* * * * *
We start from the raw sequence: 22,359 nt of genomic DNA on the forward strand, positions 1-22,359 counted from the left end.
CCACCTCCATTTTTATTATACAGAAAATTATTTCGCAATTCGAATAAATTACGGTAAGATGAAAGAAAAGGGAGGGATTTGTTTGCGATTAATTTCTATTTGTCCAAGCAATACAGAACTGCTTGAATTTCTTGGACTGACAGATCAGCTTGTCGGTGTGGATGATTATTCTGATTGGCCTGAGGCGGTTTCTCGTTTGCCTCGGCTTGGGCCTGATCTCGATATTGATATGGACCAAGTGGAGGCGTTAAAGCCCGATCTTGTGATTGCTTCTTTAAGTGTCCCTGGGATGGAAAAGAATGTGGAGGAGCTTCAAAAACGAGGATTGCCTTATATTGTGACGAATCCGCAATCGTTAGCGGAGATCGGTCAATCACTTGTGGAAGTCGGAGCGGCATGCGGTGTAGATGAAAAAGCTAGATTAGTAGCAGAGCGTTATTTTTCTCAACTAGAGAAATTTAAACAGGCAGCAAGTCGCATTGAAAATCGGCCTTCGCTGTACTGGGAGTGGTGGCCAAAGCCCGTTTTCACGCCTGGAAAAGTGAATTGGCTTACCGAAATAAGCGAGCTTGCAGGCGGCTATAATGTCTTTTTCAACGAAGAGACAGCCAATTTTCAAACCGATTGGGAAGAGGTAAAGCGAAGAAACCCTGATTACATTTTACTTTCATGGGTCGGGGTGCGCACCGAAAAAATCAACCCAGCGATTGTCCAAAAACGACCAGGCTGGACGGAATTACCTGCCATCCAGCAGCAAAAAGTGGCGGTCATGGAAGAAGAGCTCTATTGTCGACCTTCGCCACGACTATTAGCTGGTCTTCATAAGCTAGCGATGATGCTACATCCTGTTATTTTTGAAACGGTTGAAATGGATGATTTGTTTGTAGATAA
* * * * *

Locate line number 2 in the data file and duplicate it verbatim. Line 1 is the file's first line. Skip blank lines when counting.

CCACCTCCATTTTTATTATACAGAAAATTATTTCGCAATTCGAATAAATTACGGTAAGATGAAAGAAAAGGGAGGGATTTGTTTGCGATTAATTTCTATTTGTCCAAGCAATACAGAACTGCTTGAATTTCTTGGACTGACAGATCAGCTTGTCGGTGTGGATGATTATTCTGATTGGCCTGAGGCGGTTTCTCGTTTGCCTCGGCTTGGGCCTGATCTCGATATTGATATGGACCAAGTGGAGGCGTTAAAGCCCGATCTTGTGATTGCTTCTTTAAGTGTCCCTGGGATGGAAAAGAATGTGGAGGAGCTTCAAAAACGAGGATTGCCTTATATTGTGACGAATCCGCAATCGTTAGCGGAGATCGGTCAATCACTTGTGGAAGTCGGAGCGGCATGCGGTGTAGATGAAAAAGCTAGATTAGTAGCAGAGCGTTATTTTTCTCAACTAGAGAAATTTAAACAGGCAGCAAGTCGCATTGAAAATCGGCCTTCGCTGTACTGGGAGTGGTGGCCAAAGCCCGTTTTCACGCCTGGAAAAGTGAATTGGCTTACCGAAATAAGCGAGCTTGCAGGCGGCTATAATGTCTTTTTCAACGAAGAGACAGCCAATTTTCAAACCGATTGGGAAGAGGTAAAGCGAAGAAACCCTGATTACATTTTACTTTCATGGGTCGGGGTGCGCACCGAAAAAATCAACCCAGCGATTGTCCAAAAACGACCAGGCTGGACGGAATTACCTGCCATCCAGCAGCAAAAAGTGGCGGTCATGGAAGAAGAGCTCTATTGTCGACCTTCGCCACGACTATTAGCTGGTCTTCATAAGCTAGCGATGATGCTACATCCTGTTATTTTTGAAACGGTTGAAATGGATGATTTGTTTGTAGATAA